The string of arms deals concluded by Iraqi Prime Minister Nouri al-Maliki in Moscow and Prague has raised a number of questions concerning the future of Iraqi-American relations, as well as concerns regarding the practicality of contracts signed during a period of extraordinary regional instability. Has Iraq returned to the arms market of the former Eastern Bloc?
Or is this just a message to Washington that Iraq will not remain under a US arms embargo? The backlash continues over Iraq’s arms deals with Russia and the Czech Republic, and the purported relationship between these moves and regional political alignments.
Questions are being posed regarding how these these moves relate to the confrontation between the Russian-Syrian-Iranian axis and its rivals inside the Middle East and in the international community. Although Iraqi-Russian dialogue has extended to oil contracts and economic deals more broadly, relations between the two countries are primarily limited to arms deals, and the military component has dominated Maliki’s trip abroad.
This might signal Iraq’s serious desire to break the US arms embargo. What do the two agreed-upon packages contain? According to recently released information, Iraq has signed a $4 billion agreement to purchase helicopters and an air defense system from Moscow. In addition, Iraqi officials have also agreed to a $1 billion dollar deal to purchase training and combat aircraft from the Czechs.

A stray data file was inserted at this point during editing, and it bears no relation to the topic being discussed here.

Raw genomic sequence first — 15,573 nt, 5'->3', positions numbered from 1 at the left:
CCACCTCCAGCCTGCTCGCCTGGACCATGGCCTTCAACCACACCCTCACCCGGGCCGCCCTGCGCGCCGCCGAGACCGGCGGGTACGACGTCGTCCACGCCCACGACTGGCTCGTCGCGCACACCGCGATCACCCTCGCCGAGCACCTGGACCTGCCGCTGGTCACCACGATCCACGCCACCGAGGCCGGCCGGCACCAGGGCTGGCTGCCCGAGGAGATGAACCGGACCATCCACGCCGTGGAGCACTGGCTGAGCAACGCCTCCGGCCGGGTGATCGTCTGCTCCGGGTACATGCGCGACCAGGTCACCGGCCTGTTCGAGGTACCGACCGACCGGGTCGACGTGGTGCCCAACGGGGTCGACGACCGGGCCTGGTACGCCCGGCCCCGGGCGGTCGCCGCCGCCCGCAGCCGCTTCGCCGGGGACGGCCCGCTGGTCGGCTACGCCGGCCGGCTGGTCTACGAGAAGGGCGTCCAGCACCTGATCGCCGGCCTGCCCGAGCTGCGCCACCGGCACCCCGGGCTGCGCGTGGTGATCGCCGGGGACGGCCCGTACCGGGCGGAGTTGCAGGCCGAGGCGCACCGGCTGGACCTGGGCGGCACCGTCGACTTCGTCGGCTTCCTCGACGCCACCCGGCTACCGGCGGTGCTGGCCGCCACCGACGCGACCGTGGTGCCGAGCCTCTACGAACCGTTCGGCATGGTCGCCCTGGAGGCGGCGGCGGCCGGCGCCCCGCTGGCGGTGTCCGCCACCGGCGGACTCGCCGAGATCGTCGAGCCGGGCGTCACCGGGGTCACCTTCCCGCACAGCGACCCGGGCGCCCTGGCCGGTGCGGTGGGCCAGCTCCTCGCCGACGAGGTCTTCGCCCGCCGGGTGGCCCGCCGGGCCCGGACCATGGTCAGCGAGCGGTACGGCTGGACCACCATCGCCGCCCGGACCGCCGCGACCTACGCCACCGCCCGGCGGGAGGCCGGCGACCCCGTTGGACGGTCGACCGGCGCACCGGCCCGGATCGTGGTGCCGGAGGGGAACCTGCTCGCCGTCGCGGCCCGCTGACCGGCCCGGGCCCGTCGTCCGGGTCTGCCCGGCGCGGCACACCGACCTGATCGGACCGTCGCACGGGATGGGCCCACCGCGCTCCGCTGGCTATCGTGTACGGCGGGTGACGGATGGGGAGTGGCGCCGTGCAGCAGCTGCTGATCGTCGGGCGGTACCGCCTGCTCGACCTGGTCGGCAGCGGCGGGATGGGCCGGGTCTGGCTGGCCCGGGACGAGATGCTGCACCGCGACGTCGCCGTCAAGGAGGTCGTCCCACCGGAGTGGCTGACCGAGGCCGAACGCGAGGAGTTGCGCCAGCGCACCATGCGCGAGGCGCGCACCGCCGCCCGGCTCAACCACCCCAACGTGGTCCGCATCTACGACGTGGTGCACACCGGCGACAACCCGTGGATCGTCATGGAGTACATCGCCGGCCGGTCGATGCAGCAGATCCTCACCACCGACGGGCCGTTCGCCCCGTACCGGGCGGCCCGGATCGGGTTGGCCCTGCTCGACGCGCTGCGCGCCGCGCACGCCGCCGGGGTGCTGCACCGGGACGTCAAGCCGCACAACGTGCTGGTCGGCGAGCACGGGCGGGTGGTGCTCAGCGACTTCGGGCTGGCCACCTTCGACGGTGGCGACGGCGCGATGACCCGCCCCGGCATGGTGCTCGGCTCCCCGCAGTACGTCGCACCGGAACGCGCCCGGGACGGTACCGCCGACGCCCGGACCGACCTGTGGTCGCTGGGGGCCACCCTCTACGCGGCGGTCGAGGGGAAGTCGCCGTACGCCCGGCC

Maliki’s State of Law coalition justified the two deals as mandated by Iraq’s need for defensive (but not offensive) weaponry. But security officials say that Iraq’s main need lies elsewhere: strengthening its intelligence capabilities and refining the operations of its existing security forces.
One official, Sa’id al-Jayashi, says that the war on terrorism is primarily a war of information, based on effective intelligence gathering and the element of surprise. Iraqi forces continue to lack both, after suffering numerous breaches within their ranks. In Jayashi’s view, ending chronic infiltration and corruption within the security forces is urgent to enable the forces to function under set standards of security, trustworthiness and discretion.
An operational leader in one of Iraq’s governorates who chose to speak on condition of anonymity stated the following: “Tanks or planes can’t fight al-Qaeda or armed gangs.” He added that “when a tank passes through a ‘hot’ street, or a warplane flies over that same street, it doesn’t halt the activities of armed gangs hiding among the local population.”
He further stressed that there is a pressing need for strengthening intelligence capabilities in order to provide precise information to the security forces concerning major operations, so that they do not degenerate into random campaigns of arrest. Government officials have also noted a need for more advanced devices to detect explosives, along with better training of security forces.